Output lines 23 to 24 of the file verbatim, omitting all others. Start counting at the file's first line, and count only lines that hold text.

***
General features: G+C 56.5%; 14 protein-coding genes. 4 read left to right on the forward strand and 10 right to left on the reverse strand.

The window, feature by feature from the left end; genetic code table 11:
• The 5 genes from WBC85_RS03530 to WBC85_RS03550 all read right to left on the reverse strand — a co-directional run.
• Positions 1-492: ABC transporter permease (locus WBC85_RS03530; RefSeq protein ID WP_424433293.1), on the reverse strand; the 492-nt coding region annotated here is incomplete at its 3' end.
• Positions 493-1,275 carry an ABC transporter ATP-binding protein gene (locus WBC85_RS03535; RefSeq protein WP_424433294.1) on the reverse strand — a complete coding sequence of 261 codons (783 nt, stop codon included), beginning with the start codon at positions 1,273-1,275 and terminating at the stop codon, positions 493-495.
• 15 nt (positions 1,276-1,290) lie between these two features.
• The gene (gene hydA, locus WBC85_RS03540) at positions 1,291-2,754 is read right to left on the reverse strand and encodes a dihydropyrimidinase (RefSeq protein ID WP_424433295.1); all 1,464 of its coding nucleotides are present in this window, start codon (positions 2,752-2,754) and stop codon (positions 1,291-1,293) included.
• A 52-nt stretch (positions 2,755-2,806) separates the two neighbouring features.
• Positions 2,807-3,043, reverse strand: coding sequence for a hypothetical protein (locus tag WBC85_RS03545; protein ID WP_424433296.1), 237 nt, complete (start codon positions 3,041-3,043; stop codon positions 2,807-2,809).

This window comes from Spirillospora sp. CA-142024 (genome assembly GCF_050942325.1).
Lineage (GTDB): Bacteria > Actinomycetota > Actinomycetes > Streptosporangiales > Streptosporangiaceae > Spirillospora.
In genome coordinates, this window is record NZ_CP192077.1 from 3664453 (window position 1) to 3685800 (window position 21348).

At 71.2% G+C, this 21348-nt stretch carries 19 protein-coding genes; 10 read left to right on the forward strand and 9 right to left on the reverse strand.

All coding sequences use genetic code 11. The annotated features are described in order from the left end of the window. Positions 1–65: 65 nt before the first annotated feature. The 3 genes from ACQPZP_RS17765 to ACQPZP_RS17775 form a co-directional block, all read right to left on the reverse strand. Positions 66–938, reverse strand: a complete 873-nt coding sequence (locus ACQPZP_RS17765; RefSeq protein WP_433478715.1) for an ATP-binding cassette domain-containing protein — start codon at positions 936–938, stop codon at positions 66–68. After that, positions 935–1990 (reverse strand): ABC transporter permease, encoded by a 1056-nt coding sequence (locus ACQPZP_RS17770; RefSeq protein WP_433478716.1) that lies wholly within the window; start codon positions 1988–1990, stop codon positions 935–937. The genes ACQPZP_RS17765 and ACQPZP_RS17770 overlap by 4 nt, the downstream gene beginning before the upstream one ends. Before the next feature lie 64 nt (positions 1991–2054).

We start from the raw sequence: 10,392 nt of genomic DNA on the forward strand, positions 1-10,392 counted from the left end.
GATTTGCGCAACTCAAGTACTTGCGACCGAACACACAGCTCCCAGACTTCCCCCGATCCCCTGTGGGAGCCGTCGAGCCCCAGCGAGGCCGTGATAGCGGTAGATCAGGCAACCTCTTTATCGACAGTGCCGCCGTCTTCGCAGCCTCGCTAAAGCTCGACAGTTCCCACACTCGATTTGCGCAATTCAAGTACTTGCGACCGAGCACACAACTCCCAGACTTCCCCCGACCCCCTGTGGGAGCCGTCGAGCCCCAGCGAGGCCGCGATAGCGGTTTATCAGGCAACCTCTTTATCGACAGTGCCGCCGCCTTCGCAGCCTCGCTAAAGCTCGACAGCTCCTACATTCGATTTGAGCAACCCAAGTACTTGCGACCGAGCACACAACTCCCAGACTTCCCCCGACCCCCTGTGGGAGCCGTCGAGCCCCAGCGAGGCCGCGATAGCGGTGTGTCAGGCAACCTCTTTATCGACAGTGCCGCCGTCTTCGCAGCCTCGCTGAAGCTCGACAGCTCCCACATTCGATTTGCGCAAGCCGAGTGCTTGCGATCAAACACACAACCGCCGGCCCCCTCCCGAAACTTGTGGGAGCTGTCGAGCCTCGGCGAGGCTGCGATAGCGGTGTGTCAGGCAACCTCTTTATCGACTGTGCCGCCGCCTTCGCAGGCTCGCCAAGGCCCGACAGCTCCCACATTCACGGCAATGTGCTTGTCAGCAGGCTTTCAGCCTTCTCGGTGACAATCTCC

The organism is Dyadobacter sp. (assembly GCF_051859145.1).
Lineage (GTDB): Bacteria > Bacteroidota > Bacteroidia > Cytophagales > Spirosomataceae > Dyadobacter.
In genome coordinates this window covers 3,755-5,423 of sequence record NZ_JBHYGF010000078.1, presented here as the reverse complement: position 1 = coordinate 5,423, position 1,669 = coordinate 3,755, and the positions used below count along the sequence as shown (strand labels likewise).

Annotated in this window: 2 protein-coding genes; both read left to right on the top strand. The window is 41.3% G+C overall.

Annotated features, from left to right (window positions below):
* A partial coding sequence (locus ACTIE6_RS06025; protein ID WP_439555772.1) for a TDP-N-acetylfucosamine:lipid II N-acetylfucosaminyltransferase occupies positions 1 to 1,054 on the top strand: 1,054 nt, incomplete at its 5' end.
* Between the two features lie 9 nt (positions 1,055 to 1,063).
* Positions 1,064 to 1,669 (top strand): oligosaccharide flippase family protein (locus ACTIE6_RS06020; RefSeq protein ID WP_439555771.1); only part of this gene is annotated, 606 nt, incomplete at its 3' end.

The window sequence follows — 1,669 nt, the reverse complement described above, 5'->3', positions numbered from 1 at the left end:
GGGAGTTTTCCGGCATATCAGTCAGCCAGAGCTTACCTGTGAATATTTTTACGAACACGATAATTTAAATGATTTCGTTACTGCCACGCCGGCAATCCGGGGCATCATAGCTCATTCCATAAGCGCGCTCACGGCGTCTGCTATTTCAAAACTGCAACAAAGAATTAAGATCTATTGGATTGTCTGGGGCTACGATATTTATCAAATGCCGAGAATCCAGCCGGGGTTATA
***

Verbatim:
* Between the two features lie 9 nt (positions 1,055 to 1,063).
* Positions 1,064 to 1,669 (top strand): oligosaccharide flippase family protein (locus ACTIE6_RS06020; RefSeq protein ID WP_439555771.1); only part of this gene is annotated, 606 nt, incomplete at its 3' end.